An ex­am­ple of unchecked male ego, it’s lit­er­ally a bar fight gone ul­ti­mately wrong

to make an Amer­i­can-set film, Wheat­ley had read sto­ries about the IRA buy­ing guns in Amer­ica and smug­gling the con­tra­band back to Belfast on the QE2. “But the film it­self is very un­spe­cific – there are no dates in the film and it also never says where it is ei­ther,” the di­rec­tor adds. “There’s a ref­er­ence to Mas­sachusetts but there are no specifics. We were very par­tic­u­lar about that.”

While Wheat­ley ad­mires crime writ­ers like James Ell­roy (“I’ve read a lot of his”) and Ray­mond Chan­dler (“all that LA crime stuff”), it was ’70s films that pro­vided a “tonal” model for Free Fire – like The Friends of Ed­die Coyle, Straight Time and Charley Var­rick. “There’s a tough­ness to them which is dif­fer­ent,” says Wheat­ley. “I think it’s a gen­er­a­tional at­ti­tude. How they deal with their mas­culin­ity. Their own moral­ity is com­pletely dif­fer­ent from now. The ’70s movies are much harsher than they would be now. The char­ac­ters are colder.”

On set, film ref­er­ences were made. “We talked about a lot of stuff,” says Reynor ( Sing Street). “I think Ben has a deep-seated love and re­spect for hard­boiled ac­tion movies, like Point Blank, the Lee Marvin film. I know he loves that.” Wheat­ley even gave Reynor a copy of 1978’s Who’ll Stop The Rain (aka Dog Soldiers), in which Nick Nolte plays a Viet­nam vet­eran turned heroin smug­gler. “That’s the thing about Ben – he’s a wealth of knowl­edge when it comes to these re­ally old-school ac­tion films.”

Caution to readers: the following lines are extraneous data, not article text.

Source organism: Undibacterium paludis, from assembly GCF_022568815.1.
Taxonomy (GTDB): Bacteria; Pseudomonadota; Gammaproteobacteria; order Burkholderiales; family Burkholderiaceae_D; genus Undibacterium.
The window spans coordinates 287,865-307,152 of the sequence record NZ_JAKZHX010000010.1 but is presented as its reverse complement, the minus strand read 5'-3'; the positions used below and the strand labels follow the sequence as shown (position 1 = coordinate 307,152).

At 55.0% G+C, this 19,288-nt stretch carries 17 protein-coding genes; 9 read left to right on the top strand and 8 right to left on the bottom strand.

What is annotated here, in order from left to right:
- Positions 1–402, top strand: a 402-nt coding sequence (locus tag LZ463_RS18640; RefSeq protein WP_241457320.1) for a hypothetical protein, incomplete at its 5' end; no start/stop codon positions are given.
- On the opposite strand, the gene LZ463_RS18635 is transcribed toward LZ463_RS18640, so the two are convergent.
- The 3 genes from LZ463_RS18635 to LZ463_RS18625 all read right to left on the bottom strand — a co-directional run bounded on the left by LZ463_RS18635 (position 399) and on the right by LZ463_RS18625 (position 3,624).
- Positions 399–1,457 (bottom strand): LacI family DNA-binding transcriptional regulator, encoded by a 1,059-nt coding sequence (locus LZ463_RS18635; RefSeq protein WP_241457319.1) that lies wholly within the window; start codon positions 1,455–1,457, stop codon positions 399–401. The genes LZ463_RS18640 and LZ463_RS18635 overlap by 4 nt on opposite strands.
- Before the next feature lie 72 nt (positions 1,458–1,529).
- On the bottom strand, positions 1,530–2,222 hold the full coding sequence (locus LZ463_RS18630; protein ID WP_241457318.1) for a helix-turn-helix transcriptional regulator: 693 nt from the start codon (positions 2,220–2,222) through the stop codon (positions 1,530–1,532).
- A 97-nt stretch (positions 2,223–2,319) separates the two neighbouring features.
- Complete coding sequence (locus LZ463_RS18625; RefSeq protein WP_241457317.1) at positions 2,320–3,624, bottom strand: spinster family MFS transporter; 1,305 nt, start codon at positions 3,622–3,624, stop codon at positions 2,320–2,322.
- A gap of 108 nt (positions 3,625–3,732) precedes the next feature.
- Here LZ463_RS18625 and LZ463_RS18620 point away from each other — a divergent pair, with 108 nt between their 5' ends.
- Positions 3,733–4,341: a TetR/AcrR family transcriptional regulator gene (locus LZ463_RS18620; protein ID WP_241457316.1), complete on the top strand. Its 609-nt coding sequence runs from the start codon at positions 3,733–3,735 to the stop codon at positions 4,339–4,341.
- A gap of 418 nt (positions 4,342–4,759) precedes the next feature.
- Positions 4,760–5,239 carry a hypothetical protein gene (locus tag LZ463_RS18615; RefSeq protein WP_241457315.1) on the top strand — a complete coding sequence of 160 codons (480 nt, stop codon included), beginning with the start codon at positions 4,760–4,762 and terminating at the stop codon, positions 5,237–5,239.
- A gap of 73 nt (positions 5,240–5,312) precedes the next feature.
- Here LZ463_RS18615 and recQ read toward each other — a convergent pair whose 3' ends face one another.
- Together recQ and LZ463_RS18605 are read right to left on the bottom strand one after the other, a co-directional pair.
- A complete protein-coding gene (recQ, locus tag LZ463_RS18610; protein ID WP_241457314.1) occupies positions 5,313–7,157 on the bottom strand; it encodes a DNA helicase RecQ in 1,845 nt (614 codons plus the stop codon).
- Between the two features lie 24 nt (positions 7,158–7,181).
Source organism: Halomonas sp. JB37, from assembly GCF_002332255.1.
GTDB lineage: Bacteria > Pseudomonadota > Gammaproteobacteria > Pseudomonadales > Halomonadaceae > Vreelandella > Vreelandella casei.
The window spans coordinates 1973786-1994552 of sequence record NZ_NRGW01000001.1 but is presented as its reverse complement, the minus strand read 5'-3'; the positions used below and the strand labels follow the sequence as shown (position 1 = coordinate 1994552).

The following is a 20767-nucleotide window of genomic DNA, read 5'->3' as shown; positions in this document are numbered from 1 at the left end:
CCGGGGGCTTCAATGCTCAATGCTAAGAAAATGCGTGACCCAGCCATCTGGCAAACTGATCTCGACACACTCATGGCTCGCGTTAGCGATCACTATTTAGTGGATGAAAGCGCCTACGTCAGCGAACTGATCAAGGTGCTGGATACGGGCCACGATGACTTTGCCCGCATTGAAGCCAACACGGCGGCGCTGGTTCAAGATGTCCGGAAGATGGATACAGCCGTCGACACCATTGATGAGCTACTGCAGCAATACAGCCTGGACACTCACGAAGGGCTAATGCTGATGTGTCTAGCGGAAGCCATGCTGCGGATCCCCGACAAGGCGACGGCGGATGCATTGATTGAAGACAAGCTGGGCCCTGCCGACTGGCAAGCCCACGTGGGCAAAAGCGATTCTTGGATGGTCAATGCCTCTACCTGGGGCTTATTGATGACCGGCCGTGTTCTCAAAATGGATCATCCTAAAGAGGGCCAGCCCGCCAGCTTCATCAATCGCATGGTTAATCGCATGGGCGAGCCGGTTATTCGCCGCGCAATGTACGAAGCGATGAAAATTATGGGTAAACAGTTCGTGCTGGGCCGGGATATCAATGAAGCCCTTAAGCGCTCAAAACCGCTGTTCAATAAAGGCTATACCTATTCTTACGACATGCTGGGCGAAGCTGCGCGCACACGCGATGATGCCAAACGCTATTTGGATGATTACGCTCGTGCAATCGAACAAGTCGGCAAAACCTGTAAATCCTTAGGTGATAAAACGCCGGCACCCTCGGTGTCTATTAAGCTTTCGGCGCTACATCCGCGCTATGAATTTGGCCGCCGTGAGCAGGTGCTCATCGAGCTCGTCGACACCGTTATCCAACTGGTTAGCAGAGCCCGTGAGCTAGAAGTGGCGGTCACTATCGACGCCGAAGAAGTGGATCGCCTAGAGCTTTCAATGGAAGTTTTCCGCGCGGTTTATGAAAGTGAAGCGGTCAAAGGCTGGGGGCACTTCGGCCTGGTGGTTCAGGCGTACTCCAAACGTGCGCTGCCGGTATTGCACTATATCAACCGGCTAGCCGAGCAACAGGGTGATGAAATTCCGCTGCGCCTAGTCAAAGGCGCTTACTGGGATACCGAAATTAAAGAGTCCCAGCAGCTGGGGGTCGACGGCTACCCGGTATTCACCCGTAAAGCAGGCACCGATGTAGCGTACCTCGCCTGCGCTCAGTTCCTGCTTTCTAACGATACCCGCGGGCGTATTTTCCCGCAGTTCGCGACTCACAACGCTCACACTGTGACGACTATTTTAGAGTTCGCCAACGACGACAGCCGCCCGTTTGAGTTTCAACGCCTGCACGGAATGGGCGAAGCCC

Al­though Free Fire is tech­ni­cally Wheat­ley’s first Amer­i­can film – and even fea­tures Os­car-win­ner Brie Lar­son ( Room) and Ar­mie Ham­mer ( The Man From U.N.C.L.E.) in the cast – it was ac­tu­ally shot in Sus­sex, in the old print­ing works be­long­ing to the Brighton Ar­gus news­pa­per. With the pro­duc­tion ship­ping in dirt to dis­tress what was a pris­tine ware­house and turn it into a filthy, rub­ble-filled hovel, Wheat­ley makes no apolo­gies for keep­ing the pro­duc­tion lo­cal. “They bring Gotham City to Lon­don all the time, so it’s not as odd as it sounds.”